the Exo-Brace to help with foot drop and ankle stability.
Foot mobilisation to work on stiff joints to help improve joint alignment, release tension and help the feet and legs
function more efficiently
Custom foot orthotics to help support the feet, improve stability, promote
gait and accommodate any foot deformities inside the shoe
- Night splints to help if an ankle equinus is present, where the foot is unable to bend upwards at the ankle joint
Footwear modifications to best accommodate your current symptoms
and improve stability and comfort in your existing shoes
Skin and nail care to manage any painful skin or nail conditions like
corns, calluses and ingrown toenails that may arise from an altered gait pattern
- In some cases, a surgical release of the muscle contracture may be recommended to maintain ability to walk
Do you treat all types of muscular dystrophy?
Yes. As we treat the symptoms of muscular dystrophy and address the way that it’s affecting your ability to walk and lead a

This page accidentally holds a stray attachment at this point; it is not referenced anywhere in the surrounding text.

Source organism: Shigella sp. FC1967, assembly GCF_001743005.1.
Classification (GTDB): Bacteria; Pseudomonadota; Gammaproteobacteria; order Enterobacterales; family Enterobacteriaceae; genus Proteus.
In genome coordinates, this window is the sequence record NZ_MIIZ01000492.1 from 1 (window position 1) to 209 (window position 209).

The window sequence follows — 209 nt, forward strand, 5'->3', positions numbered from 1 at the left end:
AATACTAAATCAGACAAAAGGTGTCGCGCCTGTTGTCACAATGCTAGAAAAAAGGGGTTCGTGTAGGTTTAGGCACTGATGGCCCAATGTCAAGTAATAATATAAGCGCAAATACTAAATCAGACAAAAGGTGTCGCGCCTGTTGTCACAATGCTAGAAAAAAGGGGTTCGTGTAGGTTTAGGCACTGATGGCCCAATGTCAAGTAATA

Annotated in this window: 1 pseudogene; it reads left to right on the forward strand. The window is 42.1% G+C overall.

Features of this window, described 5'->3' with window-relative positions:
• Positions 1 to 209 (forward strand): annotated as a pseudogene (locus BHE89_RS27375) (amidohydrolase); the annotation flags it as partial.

comfortable life, we will apply similar care principles to manage your symptoms regardless of the type that you’ve been diagnosed
with. Treating MD requires a tailored and unique approach, which our podiatrists deliver for every person.
I’m worried my child has muscular dystrophy, what signs should I be looking out for?
The first signs of weakness are usually delayed onset of walking, difficulty in performing a standing jump, a waddling gait and difficulty
in rising from the floor.
Is muscular dystrophy always detected in childhood?
No. Some types of MD present in later adolescents, and some may have very mild symptoms and then a very slow progression. This means that
adults can enter their 20’s without a formal diagnosis. If you’re worried about MD at any age, we’re here to help.
Are you a registered NDIS provider?
Absolutely. Under NDIS we can offer you a range of devices such as custom foot orthotics, AFOs and custom braces under the assistive
technology support. For many people, this greatly improves their mobility, independence and quality of life.